Tuesday, 8 May 2012

Knot, Bend or Hitch, What’s The Difference?



I posted a couple of pieces about rope recently which led me to wonder about the terms used for rope work – in particular the differences between a Knot, a Bend and a Hitch. Am I becoming an ‘anorak’ or some kind of ‘geek’?  I mean, does it really matter – so long as you know what to do with the blessed thing? Ok, well yes, maybe I am becoming a bit of a nerd, a bit academic maybe. And, this distraction certainly isn’t moving me towards finding that elusive low cost ideal cruising boat that I’m seeking. Still, when questions like this spring to mind, I usually reach for the most thumbed pages of any book in my library the 'Oxford Companion to Ships and the Sea'. As usual, it didn’t let me down. If you’re interested here is the answer.

In truth the terms are pretty much interchangeable. These days the word ‘knot’ is often the preferred word. Some argue that in days gone by the terms had much more defined usage but this may not be true either because many of the names originally given to methods of fastening ropes were technically inaccurate. A reef 'knot', for example might be better described as a Bend or a Hitch.

Strictly speaking a Knot only refers to a ‘tucking knot’ in which the strands of a rope are unravelled and then tucked over and under each other to form a ‘stopper knot’, a knob or enlargement in the rope so that the end of a rope could not be pulled through an eye. The most common stopper knot in use today would be the ‘Figure of Eight Knot’ used by sailing boat crews to stop the end of the jib sheets flying free, but even this doesn’t meet the strict definition because the ends of the rope are not unravelled to create it. The most famous true knot therefore is probably the Matthew Walker knot, in which unravelled rope ends are used to put an elaborate knob on the end.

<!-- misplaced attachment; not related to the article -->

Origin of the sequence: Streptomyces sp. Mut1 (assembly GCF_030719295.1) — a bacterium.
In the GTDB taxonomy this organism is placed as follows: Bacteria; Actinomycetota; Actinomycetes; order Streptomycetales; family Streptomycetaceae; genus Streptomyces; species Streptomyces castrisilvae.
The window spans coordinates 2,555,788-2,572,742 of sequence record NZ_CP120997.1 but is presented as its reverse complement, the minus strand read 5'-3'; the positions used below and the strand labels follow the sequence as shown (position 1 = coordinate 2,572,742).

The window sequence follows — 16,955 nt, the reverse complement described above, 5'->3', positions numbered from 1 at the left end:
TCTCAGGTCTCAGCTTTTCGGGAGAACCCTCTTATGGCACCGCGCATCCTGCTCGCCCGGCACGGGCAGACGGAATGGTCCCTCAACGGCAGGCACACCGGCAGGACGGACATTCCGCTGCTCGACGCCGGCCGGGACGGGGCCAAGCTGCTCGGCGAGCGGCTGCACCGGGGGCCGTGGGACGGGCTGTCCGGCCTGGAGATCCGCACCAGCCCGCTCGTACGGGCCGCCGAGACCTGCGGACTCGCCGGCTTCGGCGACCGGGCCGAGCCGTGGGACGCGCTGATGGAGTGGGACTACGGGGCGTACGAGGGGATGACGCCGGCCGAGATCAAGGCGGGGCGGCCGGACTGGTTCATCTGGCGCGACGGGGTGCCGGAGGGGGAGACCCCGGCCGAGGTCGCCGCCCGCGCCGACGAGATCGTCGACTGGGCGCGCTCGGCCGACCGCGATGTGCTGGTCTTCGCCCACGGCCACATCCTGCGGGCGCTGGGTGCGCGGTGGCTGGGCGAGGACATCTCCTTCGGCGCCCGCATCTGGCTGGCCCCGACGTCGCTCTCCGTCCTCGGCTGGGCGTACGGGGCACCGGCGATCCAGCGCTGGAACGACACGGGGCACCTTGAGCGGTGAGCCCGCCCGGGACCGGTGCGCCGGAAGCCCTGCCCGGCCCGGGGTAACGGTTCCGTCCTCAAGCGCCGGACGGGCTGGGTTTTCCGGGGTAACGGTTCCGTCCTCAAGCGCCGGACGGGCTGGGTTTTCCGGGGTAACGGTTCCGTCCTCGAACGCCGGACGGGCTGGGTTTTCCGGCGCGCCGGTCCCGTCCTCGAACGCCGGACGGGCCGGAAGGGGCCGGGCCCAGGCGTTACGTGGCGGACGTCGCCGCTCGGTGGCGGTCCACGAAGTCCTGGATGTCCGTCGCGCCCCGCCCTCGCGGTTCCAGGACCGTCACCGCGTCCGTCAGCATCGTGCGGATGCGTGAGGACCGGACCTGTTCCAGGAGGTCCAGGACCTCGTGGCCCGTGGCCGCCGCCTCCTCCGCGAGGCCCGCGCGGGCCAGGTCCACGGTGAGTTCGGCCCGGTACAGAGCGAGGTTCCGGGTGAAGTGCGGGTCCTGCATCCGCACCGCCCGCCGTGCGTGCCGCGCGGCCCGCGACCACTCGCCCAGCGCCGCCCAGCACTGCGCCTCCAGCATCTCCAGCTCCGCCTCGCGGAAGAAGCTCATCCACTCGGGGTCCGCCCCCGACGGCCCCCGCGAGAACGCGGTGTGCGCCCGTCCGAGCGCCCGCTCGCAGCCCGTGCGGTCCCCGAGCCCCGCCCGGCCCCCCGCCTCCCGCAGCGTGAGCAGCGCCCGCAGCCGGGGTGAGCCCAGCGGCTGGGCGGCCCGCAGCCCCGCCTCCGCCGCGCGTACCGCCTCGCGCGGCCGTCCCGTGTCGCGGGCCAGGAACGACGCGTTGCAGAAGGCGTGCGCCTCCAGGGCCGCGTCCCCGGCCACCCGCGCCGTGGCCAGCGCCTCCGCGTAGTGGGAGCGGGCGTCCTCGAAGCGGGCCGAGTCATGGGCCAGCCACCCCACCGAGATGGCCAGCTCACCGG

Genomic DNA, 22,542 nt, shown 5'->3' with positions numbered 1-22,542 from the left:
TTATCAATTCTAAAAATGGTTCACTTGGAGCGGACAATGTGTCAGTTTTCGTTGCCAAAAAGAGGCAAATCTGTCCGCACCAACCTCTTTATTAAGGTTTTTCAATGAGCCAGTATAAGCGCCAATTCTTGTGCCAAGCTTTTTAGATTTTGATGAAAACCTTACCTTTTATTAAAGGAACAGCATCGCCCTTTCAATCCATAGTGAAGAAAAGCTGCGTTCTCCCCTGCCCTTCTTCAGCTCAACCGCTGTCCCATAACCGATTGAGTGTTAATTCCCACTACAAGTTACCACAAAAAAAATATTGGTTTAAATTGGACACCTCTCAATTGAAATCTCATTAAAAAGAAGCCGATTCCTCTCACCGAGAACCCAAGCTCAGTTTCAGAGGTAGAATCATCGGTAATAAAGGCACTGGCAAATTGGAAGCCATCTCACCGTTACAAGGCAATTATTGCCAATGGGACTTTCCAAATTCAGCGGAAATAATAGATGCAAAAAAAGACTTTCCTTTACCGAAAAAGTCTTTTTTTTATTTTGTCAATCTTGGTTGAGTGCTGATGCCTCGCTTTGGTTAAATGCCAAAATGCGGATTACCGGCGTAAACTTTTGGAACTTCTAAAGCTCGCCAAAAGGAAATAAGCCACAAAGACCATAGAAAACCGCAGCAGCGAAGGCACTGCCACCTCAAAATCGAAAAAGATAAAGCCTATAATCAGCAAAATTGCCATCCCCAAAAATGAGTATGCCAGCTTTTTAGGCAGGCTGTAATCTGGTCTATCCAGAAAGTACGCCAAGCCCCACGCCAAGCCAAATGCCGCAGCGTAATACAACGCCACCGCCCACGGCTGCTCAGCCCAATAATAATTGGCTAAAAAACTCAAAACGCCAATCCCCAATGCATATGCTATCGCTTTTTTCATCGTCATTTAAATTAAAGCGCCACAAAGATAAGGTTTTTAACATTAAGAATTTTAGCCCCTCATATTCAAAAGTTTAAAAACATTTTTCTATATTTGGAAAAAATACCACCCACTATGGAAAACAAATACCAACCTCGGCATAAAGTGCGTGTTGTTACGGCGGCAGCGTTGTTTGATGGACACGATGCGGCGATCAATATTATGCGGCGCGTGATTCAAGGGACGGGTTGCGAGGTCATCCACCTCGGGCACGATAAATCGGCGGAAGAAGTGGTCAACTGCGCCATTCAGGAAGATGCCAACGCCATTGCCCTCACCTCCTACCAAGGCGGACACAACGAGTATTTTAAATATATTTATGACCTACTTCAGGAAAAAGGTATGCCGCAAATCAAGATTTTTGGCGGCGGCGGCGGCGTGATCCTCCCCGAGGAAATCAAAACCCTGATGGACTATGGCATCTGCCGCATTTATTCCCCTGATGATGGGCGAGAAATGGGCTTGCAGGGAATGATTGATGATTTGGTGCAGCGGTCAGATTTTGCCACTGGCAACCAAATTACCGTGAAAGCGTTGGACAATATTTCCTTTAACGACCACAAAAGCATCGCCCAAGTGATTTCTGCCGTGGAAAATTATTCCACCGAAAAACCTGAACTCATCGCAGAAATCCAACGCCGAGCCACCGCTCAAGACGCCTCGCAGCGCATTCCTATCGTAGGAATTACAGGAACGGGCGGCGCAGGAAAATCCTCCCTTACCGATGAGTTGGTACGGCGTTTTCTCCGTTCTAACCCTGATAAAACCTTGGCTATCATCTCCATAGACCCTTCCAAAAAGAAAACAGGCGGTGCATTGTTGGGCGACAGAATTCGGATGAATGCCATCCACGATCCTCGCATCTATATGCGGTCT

Figure of Eight

Another important aspect of the term however, relates to whether the fastening is regarded as permanent or temporary. A Knot implies a permanent fastening whereas a Bend or a Hitch is used as a temporary measure.

A Bend, is a term originally used to join one rope to another or to an object. When sails were fastened by ropes they were ‘bent to’ masts, yards and booms. The anchor cable is said to be ‘bent’ to the anchor.

Now this is where it becomes really complicated because according to the Oxford Companion to Ships and the Sea a ‘Hitch’ has an identical definition ‘the name given to a series of fastenings by which a rope is joined to another rope or object’.

So Hitches are the saitches areme as Bends? Well yes, they come within the overall genus of Bends but they are Hitch’s if the name says so – as in ‘half-hitch’, ‘rolling hitch’, ‘clove-hitch’.

Confusing? You bet!

Seaward